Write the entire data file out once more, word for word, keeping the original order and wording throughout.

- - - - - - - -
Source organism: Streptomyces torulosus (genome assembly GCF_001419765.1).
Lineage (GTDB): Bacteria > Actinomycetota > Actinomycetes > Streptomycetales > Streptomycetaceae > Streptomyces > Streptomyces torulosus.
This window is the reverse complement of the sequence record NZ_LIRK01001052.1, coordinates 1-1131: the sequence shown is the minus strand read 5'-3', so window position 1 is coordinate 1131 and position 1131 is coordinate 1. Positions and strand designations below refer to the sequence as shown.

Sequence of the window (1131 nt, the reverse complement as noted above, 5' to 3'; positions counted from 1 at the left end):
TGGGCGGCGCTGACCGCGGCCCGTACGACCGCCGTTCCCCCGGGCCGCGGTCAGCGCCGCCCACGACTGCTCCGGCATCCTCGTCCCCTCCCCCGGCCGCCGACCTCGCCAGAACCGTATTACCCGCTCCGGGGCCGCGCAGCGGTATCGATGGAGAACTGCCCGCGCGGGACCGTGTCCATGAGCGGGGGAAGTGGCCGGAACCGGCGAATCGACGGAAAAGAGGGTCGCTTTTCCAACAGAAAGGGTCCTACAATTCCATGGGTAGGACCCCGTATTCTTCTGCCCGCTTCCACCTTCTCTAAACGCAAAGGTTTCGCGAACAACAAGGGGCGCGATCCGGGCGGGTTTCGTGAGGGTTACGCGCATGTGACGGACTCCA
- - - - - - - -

Source organism: Streptomyces torulosus (genome assembly GCF_001419765.1).
Lineage (GTDB): Bacteria > Actinomycetota > Actinomycetes > Streptomycetales > Streptomycetaceae > Streptomyces > Streptomyces torulosus.
This window is the reverse complement of the sequence record NZ_LIRK01001052.1, coordinates 1-1131: the sequence shown is the minus strand read 5'-3', so window position 1 is coordinate 1131 and position 1131 is coordinate 1. Positions and strand designations below refer to the sequence as shown.

Sequence of the window (1131 nt, the reverse complement as noted above, 5' to 3'; positions counted from 1 at the left end):
TGGGCGGCGCTGACCGCGGCCCGTACGACCGCCGTTCCCCCGGGCCGCGGTCAGCGCCGCCCACGACTGCTCCGGCATCCTCGTCCCCTCCCCCGGCCGCCGACCTCGCCAGAACCGTATTACCCGCTCCGGGGCCGCGCAGCGGTATCGATGGAGAACTGCCCGCGCGGGACCGTGTCCATGAGCGGGGGAAGTGGCCGGAACCGGCGAATCGACGGAAAAGAGGGTCGCTTTTCCAACAGAAAGGGTCCTACAATTCCATGGGTAGGACCCCGTATTCTTCTGCCCGCTTCCACCTTCTCTAAACGCAAAGGTTTCGCGAACAACAAGGGGCGCGATCCGGGCGGGTTTCGTGAGGGTTACGCGCATGTGACGGACTCCA